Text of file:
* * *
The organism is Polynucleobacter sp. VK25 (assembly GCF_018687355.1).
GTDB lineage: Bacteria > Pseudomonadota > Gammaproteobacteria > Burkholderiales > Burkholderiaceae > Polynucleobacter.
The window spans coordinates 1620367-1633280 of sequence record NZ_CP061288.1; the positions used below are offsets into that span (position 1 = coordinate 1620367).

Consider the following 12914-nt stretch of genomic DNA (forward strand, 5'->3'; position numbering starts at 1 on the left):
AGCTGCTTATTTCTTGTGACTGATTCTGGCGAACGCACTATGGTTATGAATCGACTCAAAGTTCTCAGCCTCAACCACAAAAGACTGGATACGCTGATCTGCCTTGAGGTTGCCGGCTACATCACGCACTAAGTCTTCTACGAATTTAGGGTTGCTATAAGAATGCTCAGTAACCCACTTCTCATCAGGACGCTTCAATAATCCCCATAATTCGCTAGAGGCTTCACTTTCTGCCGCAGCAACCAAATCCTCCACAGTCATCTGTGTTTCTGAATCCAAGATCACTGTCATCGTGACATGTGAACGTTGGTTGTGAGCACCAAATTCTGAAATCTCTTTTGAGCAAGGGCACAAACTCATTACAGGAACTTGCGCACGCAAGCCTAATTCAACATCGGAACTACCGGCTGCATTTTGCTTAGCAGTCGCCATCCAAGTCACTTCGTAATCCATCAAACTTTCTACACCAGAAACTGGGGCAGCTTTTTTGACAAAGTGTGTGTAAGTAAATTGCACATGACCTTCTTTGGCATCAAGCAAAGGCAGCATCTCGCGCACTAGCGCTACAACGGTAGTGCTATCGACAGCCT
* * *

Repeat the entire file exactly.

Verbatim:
The organism is Polynucleobacter sp. VK25 (assembly GCF_018687355.1).
GTDB lineage: Bacteria > Pseudomonadota > Gammaproteobacteria > Burkholderiales > Burkholderiaceae > Polynucleobacter.
The window spans coordinates 1620367-1633280 of sequence record NZ_CP061288.1; the positions used below are offsets into that span (position 1 = coordinate 1620367).

Consider the following 12914-nt stretch of genomic DNA (forward strand, 5'->3'; position numbering starts at 1 on the left):
AGCTGCTTATTTCTTGTGACTGATTCTGGCGAACGCACTATGGTTATGAATCGACTCAAAGTTCTCAGCCTCAACCACAAAAGACTGGATACGCTGATCTGCCTTGAGGTTGCCGGCTACATCACGCACTAAGTCTTCTACGAATTTAGGGTTGCTATAAGAATGCTCAGTAACCCACTTCTCATCAGGACGCTTCAATAATCCCCATAATTCGCTAGAGGCTTCACTTTCTGCCGCAGCAACCAAATCCTCCACAGTCATCTGTGTTTCTGAATCCAAGATCACTGTCATCGTGACATGTGAACGTTGGTTGTGAGCACCAAATTCTGAAATCTCTTTTGAGCAAGGGCACAAACTCATTACAGGAACTTGCGCACGCAAGCCTAATTCAACATCGGAACTACCGGCTGCATTTTGCTTAGCAGTCGCCATCCAAGTCACTTCGTAATCCATCAAACTTTCTACACCAGAAACTGGGGCAGCTTTTTTGACAAAGTGTGTGTAAGTAAATTGCACATGACCTTCTTTGGCATCAAGCAAAGGCAGCATCTCGCGCACTAGCGCTACAACGGTAGTGCTATCGACAGCCT